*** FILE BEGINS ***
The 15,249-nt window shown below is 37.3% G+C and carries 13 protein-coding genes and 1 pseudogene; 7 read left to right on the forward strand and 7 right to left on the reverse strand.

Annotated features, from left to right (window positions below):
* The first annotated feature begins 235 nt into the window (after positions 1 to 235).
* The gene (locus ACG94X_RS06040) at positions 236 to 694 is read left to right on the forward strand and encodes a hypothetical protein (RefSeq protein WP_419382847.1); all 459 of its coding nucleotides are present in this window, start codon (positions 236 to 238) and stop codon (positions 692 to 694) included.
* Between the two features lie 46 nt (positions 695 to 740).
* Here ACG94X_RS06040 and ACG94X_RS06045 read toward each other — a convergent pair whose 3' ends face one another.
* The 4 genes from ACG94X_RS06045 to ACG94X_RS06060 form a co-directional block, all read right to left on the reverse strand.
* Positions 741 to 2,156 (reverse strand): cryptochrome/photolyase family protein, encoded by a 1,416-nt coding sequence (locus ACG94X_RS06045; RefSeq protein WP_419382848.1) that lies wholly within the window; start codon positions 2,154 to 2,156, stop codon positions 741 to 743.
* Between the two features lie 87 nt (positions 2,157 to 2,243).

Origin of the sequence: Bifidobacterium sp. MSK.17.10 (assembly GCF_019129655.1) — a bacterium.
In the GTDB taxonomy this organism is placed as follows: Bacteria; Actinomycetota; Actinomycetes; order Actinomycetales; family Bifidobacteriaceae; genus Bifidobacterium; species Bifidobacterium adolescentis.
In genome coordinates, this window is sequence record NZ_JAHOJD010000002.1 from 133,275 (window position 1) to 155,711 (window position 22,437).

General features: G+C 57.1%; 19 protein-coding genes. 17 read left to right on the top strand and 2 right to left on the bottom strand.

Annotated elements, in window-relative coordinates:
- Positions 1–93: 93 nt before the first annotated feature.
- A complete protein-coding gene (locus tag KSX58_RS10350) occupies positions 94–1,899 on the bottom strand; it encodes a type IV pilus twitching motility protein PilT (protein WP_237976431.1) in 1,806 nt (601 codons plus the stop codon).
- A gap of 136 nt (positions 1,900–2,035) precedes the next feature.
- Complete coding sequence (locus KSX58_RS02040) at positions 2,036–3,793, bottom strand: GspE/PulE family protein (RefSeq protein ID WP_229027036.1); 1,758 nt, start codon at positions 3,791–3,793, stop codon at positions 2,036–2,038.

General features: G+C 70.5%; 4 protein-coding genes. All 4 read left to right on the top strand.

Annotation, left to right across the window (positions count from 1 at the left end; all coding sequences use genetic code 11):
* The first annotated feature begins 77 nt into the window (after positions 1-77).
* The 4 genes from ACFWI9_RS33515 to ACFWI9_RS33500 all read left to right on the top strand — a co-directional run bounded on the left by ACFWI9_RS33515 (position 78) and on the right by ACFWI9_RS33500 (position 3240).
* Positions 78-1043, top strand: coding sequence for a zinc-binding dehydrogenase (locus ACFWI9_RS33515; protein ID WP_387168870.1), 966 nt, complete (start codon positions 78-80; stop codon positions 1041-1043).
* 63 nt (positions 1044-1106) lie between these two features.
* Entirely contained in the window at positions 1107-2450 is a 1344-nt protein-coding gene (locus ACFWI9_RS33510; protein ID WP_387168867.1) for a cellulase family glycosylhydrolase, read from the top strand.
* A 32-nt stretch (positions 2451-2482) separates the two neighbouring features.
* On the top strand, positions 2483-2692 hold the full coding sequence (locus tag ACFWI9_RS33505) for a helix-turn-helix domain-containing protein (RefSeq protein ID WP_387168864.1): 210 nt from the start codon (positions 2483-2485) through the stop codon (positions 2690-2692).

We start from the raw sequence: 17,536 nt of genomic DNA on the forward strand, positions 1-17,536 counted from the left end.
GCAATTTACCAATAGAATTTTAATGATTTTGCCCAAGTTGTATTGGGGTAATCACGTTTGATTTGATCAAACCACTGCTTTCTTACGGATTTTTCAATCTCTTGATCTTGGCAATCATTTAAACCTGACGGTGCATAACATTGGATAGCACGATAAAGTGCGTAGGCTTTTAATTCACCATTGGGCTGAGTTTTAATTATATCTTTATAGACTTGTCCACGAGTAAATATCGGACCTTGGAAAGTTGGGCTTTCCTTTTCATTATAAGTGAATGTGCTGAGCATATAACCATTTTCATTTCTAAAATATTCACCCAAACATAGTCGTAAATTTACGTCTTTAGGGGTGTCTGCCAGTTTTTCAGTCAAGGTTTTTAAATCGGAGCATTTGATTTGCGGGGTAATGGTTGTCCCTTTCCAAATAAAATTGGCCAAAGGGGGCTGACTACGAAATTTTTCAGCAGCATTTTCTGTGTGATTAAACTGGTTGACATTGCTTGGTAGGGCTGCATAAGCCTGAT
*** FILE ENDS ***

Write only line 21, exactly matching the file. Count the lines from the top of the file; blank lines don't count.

* The first annotated feature begins 77 nt into the window (after positions 1-77).